# Distribution-Theory: Show that a function tends to the Dirac delta function

Problem. Prove that the function $$\frac{1}{\pi x}\sin(\frac{x}{\epsilon})$$ tends to $$\delta(x)$$, when $$\epsilon \rightarrow +0$$.

I asked a similar question which was answered here. In the answer, the idea was to use Lebesgue integration and the dominant convergence theorem.

However, in Vladimirov's book Equations of mathematical physics he does something else. Namely, he defines the Dirac delta function like this:

He takes the average density $$f_{\epsilon}$$ by distributing the unit mass uniformly inside an open ball $$U_{\epsilon}$$ such that

$$\begin{equation*} f_{\epsilon} = \begin{cases} \frac{3}{4 \pi \epsilon^{3}} & |x| < \epsilon \\ 0 & |x| > \epsilon \end{cases} \end{equation*}$$

Then, he calculates the weak limit of the sequence of functions $$f_{\epsilon}$$ as $$\epsilon \rightarrow 0$$; that is, for any continuous function $$\phi$$ he shows that

$$\lim_{\epsilon \rightarrow 0} \int f_{\epsilon} \phi(x) dx = \phi(0).$$

The argument goes like this. Since $$\phi$$ is continuous we have for all $$\eta > 0$$ that there is $$\epsilon_{0} > 0$$ such that $$|x - 0| = |x| < \epsilon_{0}$$ implies $$|\phi(x) - \phi(0)| < \eta$$. Thus, we can use continuity of $$\phi$$ to show that for all $$\epsilon \leq \epsilon_{0}$$ we have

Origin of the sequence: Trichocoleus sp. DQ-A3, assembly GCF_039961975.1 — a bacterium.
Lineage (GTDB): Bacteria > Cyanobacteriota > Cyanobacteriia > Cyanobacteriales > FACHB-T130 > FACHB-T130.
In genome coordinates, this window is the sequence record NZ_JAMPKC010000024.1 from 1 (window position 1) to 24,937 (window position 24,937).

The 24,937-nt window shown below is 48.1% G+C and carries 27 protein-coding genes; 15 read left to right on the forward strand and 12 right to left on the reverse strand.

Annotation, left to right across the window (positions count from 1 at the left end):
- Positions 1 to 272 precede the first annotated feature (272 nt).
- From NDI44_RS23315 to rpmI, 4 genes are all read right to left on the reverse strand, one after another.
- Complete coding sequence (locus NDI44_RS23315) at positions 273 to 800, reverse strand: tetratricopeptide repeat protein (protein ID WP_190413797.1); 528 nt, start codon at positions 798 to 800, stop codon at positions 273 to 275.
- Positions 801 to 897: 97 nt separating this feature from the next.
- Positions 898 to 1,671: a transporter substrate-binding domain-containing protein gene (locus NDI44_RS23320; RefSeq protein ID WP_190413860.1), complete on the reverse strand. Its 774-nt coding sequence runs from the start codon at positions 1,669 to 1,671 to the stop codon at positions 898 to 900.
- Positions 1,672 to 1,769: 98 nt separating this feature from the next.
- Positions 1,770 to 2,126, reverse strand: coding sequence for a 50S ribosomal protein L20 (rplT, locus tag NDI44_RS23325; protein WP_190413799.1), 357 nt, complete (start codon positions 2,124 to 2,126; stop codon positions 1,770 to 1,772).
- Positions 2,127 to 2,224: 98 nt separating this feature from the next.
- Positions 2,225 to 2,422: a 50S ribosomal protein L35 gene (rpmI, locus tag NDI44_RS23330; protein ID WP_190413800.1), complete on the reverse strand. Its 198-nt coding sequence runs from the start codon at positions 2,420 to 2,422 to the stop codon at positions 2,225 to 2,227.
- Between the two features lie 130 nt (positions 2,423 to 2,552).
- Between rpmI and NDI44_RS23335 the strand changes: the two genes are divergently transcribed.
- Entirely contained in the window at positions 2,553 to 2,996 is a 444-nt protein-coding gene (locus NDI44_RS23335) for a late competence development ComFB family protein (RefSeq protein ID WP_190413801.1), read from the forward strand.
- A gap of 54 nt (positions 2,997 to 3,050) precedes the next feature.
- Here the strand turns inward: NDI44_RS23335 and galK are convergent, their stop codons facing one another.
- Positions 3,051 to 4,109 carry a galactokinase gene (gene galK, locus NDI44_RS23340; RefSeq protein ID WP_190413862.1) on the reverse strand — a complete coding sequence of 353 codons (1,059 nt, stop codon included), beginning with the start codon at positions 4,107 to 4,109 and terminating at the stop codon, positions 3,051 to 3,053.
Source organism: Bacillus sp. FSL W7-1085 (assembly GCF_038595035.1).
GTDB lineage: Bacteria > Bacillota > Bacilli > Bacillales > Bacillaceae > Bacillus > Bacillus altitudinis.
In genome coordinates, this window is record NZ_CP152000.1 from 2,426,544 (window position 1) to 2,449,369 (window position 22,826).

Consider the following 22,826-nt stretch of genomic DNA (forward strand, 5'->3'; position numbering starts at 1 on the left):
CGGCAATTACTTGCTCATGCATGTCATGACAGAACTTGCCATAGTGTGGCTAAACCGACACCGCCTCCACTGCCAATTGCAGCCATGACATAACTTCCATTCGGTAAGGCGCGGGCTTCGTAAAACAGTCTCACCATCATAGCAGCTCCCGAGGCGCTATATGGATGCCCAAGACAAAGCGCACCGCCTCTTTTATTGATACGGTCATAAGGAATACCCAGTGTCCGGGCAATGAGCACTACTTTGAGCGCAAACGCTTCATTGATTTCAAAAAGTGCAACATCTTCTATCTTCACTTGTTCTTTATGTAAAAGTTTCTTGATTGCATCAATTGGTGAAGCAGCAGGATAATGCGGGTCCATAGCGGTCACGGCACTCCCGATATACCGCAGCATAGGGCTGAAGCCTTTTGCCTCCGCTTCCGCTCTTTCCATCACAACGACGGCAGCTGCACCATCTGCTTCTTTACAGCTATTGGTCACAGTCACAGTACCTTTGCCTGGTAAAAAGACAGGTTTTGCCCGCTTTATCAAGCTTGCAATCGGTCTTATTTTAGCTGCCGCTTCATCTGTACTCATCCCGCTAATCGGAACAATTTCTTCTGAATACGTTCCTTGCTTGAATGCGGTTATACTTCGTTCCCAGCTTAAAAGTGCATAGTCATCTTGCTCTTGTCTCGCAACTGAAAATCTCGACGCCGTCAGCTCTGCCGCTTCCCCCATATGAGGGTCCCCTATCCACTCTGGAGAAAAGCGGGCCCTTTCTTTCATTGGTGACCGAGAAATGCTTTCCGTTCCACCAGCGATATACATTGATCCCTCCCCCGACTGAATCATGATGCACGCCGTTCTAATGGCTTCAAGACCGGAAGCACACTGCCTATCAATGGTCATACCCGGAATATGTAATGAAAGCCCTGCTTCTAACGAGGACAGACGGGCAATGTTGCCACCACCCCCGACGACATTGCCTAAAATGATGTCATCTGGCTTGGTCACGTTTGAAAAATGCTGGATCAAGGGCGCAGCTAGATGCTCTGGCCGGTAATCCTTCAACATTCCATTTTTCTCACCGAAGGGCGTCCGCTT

\begin{aligned} |\int f_{\epsilon} \phi(x) dx - \phi(0)| &= |\int_{|x| < \epsilon} \frac{3}{4 \pi \epsilon^{3}} \phi(x) dx - \phi(0)| \\ & = \frac{3}{4 \pi \epsilon^{3}} |\int_{|x| < \epsilon} \phi(x) - \phi(0) dx| \\ & \leq \frac{3}{4 \pi \epsilon^{3}} \int_{|x| < \epsilon}| \phi(x) - \phi(0)| dx \\ & < \frac{3}{4 \pi \epsilon^{3}} \eta \int_{|x| < \epsilon} dx \\ & = \eta \end{aligned}

First of what happens in the last line? I.e. why is $$\frac{3}{4 \pi \epsilon^{3}} \eta \int_{|x| < \epsilon} dx = \eta$$?

So according to the above, the weak limit of the sequence of functions $$f_{\epsilon}$$ as $$\epsilon \rightarrow 0$$ is the functional $$\phi(0)$$ assigning to each continuous function $$\phi$$ its value at $$x = 0$$ and this functional is taken as the definition of the density $$\delta(x)$$ - namely, the Dirac delta function.

When I solve problems as the above statement (first line of this question), do I have to show the weak limit? I.e.

$$\lim_{\epsilon \rightarrow 0} \int \frac{1}{\pi x}\sin(\frac{x}{\epsilon}) \phi(x) dx = \phi(0).$$

I tried doing this but can't seem to proceed. Or does one always use the Lebesgue dominated convergence theorem to solve such problems? (Wasn't able to do it this way either)

• $\int_{|x|<\epsilon}dx$ is the volume of the open ball of radius $\epsilon$ around the oring in 3 dimensions. So it is $\frac{4\pi\epsilon^3}{3}$. Commented Mar 4, 2020 at 22:27
• @AbdelmalekAbdesselam thanks. Any ideas how to solve the problem?
– user744734
Commented Mar 5, 2020 at 0:32
• math.stackexchange.com/a/2866459/168433 Commented Mar 6, 2020 at 23:22